lookfeelMove 18Look:Swelling, bruising and deformityskin is intact?posture of the distal extremity and the color of the skin (for tell-tale signs of nerve or vessel damage).Feel: Palpate for tendernessTest for vascular and peripheral nerve abnormalitiesMove:Crepitus and abnormal movement

Examination Crepitus and abnormal movement should be tested for only in unconscious patient. Usually it is more important to ask if the patient can move the joint distal to the injury.Move X-Ray is mandatory (rule of two) Two viewsTwo joints Two limbs Two injuriesTwo occasion

Imaging

Perarticular fractures 21Pain control in fracturesPharmacological:systemic analgesia (e.g morphine, NSAIDS)Nerve blockneuraxial anesthesia(spinal and epidural anesthesia)

22Non-pharmacological:Transcutaneous Electrical Nerve Stimulation (TENS)stabilization of the fracture using traction

TENSuses electrodes to apply electrical energy to peripheral nerves to treat acute and chronic musculoskeletal pain. Electrical stimulation can be administered at varying amplitudes and frequencies, depending on the indication23The general aim of early fracture management is to control hemorrhage, provide pain relief, prevent ischemia-reperfusion injury, and remove potential sources of contamination (foreign body and nonviable tissues)Fracture treatment24Fractures treatmentReduce Hold Exercise The treatment of the fractures consist of manipulation to improve the positon of the fragment followed by splintage to hold them together , joint movemnt 25Reduce (Closed reduction )

1-Pull the distal of the limp2-Reposition (reverse the original direction)3- Alignment is adjust in each plane.Open reductionOperative reductionWhen to use it??When closed reduction failedWhen there is large articular fragment that needs accurate positioningAvulsion fractureWhen an operation needed for associated injuriesArterial damage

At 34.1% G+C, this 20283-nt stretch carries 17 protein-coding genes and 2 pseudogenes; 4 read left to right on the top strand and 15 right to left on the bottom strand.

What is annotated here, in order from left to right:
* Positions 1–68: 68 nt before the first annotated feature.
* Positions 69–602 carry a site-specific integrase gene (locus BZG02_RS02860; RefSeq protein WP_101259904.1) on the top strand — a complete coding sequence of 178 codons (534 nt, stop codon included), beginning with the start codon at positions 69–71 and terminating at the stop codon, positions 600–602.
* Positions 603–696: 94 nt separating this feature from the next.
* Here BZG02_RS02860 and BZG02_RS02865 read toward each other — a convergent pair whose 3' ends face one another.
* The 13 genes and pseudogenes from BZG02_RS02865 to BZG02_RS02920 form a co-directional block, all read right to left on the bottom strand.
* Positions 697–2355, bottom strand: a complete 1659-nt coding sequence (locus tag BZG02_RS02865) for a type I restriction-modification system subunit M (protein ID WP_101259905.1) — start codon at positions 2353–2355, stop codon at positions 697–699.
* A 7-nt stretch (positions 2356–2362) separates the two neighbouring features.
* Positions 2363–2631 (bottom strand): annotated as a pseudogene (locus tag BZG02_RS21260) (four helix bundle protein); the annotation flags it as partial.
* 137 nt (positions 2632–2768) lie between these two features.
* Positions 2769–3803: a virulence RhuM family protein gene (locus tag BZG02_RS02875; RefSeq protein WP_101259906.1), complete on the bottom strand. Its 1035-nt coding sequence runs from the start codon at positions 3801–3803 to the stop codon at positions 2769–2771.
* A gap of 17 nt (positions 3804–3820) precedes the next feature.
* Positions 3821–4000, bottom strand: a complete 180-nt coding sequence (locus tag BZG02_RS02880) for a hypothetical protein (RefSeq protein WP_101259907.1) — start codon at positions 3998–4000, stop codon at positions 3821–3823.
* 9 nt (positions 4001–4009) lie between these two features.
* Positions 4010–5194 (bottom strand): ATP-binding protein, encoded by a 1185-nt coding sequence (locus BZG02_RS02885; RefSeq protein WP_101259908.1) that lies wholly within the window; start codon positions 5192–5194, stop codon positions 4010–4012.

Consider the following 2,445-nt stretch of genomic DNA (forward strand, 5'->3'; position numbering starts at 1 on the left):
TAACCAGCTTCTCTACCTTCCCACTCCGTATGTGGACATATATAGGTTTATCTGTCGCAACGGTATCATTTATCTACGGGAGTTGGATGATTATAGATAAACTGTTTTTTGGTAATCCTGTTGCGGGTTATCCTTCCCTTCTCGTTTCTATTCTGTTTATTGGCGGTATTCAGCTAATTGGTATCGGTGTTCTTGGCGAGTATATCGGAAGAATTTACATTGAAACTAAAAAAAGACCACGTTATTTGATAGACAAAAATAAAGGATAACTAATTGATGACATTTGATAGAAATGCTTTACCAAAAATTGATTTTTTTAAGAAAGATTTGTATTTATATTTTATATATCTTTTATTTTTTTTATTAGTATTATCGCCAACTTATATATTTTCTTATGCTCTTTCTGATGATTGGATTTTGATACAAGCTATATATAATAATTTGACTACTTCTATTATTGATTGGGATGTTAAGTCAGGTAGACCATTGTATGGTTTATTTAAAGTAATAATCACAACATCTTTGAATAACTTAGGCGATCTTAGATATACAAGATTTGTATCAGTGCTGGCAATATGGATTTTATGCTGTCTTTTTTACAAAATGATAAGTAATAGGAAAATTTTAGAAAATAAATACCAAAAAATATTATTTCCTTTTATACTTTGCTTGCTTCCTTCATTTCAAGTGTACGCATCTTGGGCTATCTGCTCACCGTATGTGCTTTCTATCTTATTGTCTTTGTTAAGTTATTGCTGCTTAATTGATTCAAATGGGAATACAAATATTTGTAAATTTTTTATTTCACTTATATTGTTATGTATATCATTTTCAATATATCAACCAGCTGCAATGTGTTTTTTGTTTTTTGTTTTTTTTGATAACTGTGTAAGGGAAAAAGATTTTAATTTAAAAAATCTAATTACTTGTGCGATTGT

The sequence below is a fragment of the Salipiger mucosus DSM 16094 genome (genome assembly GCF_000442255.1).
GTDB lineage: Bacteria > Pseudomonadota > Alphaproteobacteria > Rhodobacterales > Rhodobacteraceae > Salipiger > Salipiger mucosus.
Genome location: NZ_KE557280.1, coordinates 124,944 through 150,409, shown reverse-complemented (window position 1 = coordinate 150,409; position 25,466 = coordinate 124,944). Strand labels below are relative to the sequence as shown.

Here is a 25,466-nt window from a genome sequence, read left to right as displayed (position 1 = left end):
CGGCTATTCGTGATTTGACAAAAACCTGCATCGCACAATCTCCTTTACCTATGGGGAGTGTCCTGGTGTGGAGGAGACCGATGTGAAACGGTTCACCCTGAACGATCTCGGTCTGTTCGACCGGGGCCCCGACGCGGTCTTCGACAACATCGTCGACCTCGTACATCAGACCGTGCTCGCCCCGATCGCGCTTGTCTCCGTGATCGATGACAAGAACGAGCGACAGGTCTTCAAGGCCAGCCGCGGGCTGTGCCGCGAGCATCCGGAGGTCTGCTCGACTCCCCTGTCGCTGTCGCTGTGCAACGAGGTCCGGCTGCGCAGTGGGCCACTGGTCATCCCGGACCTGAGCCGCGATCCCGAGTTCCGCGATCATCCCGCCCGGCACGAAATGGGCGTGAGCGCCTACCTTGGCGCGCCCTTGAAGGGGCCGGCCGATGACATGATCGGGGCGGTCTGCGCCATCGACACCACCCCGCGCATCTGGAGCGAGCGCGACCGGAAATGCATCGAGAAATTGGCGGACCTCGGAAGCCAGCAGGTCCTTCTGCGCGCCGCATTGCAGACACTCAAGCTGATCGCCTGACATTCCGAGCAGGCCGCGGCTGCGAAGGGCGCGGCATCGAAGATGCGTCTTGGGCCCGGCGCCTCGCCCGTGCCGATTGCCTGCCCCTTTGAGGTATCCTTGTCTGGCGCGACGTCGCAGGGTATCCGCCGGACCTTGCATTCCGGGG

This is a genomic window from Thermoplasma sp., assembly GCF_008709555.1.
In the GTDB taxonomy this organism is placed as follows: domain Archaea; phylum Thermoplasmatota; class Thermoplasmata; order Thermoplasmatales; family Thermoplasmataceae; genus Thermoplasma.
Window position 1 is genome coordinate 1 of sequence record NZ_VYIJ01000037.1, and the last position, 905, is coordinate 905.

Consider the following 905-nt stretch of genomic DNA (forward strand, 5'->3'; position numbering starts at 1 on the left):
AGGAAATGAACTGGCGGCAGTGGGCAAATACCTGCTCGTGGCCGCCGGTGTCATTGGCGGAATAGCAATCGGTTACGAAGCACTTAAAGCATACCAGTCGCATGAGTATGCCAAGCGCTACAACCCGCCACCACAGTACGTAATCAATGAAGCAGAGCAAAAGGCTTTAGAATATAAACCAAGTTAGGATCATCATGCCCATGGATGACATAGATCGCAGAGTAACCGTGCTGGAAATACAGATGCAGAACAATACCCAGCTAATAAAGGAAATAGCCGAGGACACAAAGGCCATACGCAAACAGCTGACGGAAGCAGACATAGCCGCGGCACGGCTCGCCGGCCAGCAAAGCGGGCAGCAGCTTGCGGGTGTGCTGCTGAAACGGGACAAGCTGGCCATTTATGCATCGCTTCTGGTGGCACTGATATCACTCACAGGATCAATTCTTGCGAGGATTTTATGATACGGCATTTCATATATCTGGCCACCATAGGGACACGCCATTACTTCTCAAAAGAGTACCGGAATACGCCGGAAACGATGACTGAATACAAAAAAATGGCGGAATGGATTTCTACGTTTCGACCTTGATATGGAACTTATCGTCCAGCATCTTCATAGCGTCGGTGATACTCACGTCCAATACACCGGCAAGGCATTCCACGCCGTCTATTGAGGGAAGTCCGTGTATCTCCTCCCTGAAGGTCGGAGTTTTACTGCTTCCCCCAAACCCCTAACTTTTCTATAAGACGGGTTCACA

Reduce (open reduction ) The aim is to Splint the fracture, not necessarily entire limp.

Hold

Sustained traction

Cast splintage

Functional bracing

Internal fixationexternal fixation

MethodsFunctional bracingexternal fixation

28More correctly restore function not only to the injured part but also to the patient as whole.The objective are to Reduce edema Preserve joint movement Restore muscles power Guide patient to normal activity Exercise

The aim is to try to prevent them from becoming infected : the four essentials are:

Open fracture

Early definitive wound coverStabilisation of the fractureDebridementAntibiotic prophylaxis / gentamicin

Early definitive wound cover

30Common site of dislocations The most commonly dislocated is the shoulder joint.[13]Elbow: Posterior dislocation, 90% of all elbow dislocations[14]Wrist: Lunate and Perilunate dislocation most common[15]Finger: Interphalangeal (IP) or metacarpophalangeal (MCP) joint dislocations[16]Hip: Posterior and anterior dislocation of hip

A dislocated joint may be:Accompanied by numbness or tingling at the joint or beyond itIntensely painful, especially if you try to use the joint orput weight on itLimited in movementSwollen or bruisedVisibly out of place, discolored, or misshapen

Acutely dislocated joint clinicallyhttp://www.nlm.nih.gov/medlineplus/ency/article/000014.htm

32Diagnosis History:pain, swelling, characteristic posturing, and the inability to movePhysical examination:Shoulder dislocation:Arm in a characteristic position of external rotation and slight abductionFullness anteroinferior to the coracoid process is palpable

Elbow dislocation:elbow held in flexionsignificant amount of soft tissue swelling around the elbow

Finger dislocation:oedema and ecchymosis (bruising)

Patellar dislocationswollen knee held in flexion and no obvious lateral prominenceoften associated with haemarthrosis (bleeding into joint spaces)

Hip dislocation:

Posterior hip dislocation is with the hip in a position of flexion, internal rotation, and adduction

Anterior hip dislocations, the hip is classically held in external rotation, with mild flexion and abduction.

Imaging

Anteroposterior x-ray view of a shoulder showing an anteroinferior dislocation

Anteroposterior x-ray view of an elbow dislocation

Shoulder dislocationIn standard AP views, the humeral head rests anteroinferiorly to the coracoid in anterior shoulder dislocations.(see image)--------------------------------Elbow dislocationDislocations are posterior in more than 90% of casesIn a posterior dislocation, these show the radius and ulna lying posterior to the distal humerus.(see image)

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38Comprehensive medical reference and review for the Medical Council of Canada.Apley's concise system of orthopaedics and fractureMedscaperadiologymasterclass.co.ukPain Management Interventions for Hip Fracture(http://www.ncbi.nlm.nih.gov/books/NBK56661/)

References